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The opening credits of I Am Not Your Negro are a game of contrast, one half of the screen white and the other black, rapidly changing their positions as the soundtrack progresses until a fade-out. The voice-over (Samuel L. Jackson) accompanies the typewritten pages of Remember This House, a deeply personal reflection of James Baldwin on his childhood feelings, memories and mechanisms of the society that conditioned them. The narrator progresses over archives, films, commercials and popular imagery.

Virtually all we see are myths created by the white population of America: westerns capturing the heroic conquest of the Wild West, Ann Darrow, a King Kong heroine ready to be sacrificed by black aborigines, Jim Crow, a Blackface, and many other African-Americans on screen, isolated, ignorant, showing devotion and fear or else praising refrigerators, ovens and bananas with big smiles on their plump faces. What we hear is the account of how those images misrepresented, enraged and constricted the non-white citizens of the mid-20th century America.

James Baldwin left America with 40 dollars in his pocket, thinking nothing that could happen to him would be as terrible as what he had already survived. He came to prominence in Paris, traveled across Europe, wrote extensively and constantly lectured on racial inequalities of the nation that thought itself the greatest. That nation of Democracy, prosperity and equal opportunities mercilessly silenced the voices of oppressed. That very nation required military force to safely escort black children to integrated schools through crowds of maddened protesters.

I Am Not Your Negro is a reminder that America keeps loosing its lives to unresolved issues of racism and power dynamics. As James Baldwin says, he is not a negro, and whoever needs to use this metaphor should find out why they need it. The future of the country depends on that.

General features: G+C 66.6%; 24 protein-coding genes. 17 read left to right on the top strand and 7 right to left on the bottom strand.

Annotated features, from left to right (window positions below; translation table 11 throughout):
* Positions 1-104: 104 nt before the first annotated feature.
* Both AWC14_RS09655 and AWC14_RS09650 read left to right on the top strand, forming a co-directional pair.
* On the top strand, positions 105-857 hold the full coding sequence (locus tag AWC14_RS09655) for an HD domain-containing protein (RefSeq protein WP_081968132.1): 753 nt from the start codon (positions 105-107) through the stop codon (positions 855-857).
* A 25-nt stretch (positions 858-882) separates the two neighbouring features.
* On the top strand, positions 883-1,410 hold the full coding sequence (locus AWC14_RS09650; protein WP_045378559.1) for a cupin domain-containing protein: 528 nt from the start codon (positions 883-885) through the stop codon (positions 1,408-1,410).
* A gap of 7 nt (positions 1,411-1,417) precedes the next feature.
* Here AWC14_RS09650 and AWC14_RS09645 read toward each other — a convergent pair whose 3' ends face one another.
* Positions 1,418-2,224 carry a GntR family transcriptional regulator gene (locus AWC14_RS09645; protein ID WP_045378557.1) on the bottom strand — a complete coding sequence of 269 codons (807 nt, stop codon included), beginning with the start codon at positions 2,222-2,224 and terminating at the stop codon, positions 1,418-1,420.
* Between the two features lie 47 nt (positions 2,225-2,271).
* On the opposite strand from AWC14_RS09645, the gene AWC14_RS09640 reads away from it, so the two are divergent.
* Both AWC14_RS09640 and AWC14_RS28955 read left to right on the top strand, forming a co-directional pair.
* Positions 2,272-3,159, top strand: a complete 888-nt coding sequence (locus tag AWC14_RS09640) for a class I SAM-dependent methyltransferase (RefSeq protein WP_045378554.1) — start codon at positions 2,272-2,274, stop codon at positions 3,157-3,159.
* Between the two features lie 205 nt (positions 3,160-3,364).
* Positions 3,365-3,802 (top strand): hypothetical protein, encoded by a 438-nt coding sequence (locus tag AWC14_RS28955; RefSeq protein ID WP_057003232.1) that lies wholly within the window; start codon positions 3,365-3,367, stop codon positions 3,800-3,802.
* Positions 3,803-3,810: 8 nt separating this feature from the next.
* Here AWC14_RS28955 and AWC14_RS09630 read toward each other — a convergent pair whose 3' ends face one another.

Possibly the greatest power of the film lies in a reminder that innocence is not a virtue. The numbing comfort of our homes obliterates poverty and suffering of the World. The culture of entertainment creates an image of reality that justifies indulgence and inertia. I Am Not Your Negro is an invitation to question our beliefs and find out how and whether they translate into actions. Because once again, as James Baldwin said, it was possibly the ignorance and not the hatred of the oppressors that was so disastrous for America.

Announcing to his editor in 1979 of the book he was working on, Remember This House, an account of life, work and death of his three friends: Medgar Evens, Malcolm X and Marting Luther King Jr – James Baldwin never managed to get past thirty pages of the manuscript (as he would sadly explain, after all, he knew them). Raoul Peck explores this unfinished account of loss, racism and fight for Civil Rights through archive material, publicity and the unresolved issues of America today.

Nota: esta colaboradora opta por escrever em inglês